Knowing theoretically how secure systems should be put together is just a first step towards actually securing anything.
In order to do information security properly, it is first and foremost important to understand what it is we are trying to protect. One of the most used models is that of the CIA-triad. This sounds a lot more ominous than it is. The letters C I A stand for Confidentiality, Integrity and Availability. These are the three critical aspects about information that need to be balanced in order for non-public information to have value for an organisation. Firstly the information needs to remain confidential. This may be because it’s a strategic trade secret, private data about an organisation’s client (say their bank balance), or a military secret such as real-time troop deployment information. But this confidential information is only valuable if the people using it to make decisions can trust its validity. This is were Integrity comes in. The information needs to be complete and correct. Both of these are easy enough to achieve. Simply store the information with the best encryption available. Then switch off the computer, unplug it from the network and bury it somewhere. No-one will be able to copy or alter the data so its confidentiality and integrity are guaranteed. The problem, of course, is if no-one can access it, it might as well not be there at all. The third aspect, availability, brings all kinds of headaches. For the information to have value it must be available to the people who need it when they need it. The three aspects are in permanent conflict with each other and good IT security means making the right trade-offs depending on the type of information and the way it is utilised.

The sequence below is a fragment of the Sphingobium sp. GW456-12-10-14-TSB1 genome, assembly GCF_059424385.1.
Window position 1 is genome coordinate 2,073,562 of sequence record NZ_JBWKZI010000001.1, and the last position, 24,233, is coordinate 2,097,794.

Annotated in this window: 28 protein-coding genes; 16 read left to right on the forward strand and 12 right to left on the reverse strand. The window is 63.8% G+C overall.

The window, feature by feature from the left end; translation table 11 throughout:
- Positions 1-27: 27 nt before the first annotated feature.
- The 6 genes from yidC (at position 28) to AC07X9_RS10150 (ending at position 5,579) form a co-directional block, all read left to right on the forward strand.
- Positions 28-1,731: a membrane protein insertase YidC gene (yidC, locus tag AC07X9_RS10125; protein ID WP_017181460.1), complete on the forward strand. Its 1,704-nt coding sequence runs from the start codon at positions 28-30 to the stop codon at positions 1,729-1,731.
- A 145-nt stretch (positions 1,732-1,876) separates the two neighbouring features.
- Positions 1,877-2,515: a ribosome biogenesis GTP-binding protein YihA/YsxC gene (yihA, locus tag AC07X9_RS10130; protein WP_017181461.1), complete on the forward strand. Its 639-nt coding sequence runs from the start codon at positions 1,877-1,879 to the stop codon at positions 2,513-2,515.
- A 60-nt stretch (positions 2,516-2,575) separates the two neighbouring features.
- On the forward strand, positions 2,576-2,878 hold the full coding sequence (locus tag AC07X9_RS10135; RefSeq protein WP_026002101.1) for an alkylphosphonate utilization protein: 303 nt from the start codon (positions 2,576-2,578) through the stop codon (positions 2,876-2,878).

This classic and somewhat static view has been augmented by the work of security guru Bruce Schneier who has stated that information security is about protecting it as well as is reasonably possible, detecting breaches in that protection, and ensuring a timely and adequate response to such a detected breach. This additional view allows for a much more flexible approach to securing data ‘well enough’ at a certain cost, while taking calculated risks that are considered acceptable in terms of cost trade-off.
Combining both models gives a good framework for implementing technology to safeguard information as required, while keeping it available to those who need it.
Awareness and training
Having the best technology does not make anything secure if the people using it do not know how to use it properly or are not motivated to follow the necessary procedures. Awareness among the users of any system about the importance of security is the foundation under any secure environment. Without it, all other efforts are useless. The most expensive network security equipment on the market can be defeated by passwords being shared (loudly!) with entire departments, including people not employed by the organisation in question. If people do not know or care about the importance of procedures, no technology can save you.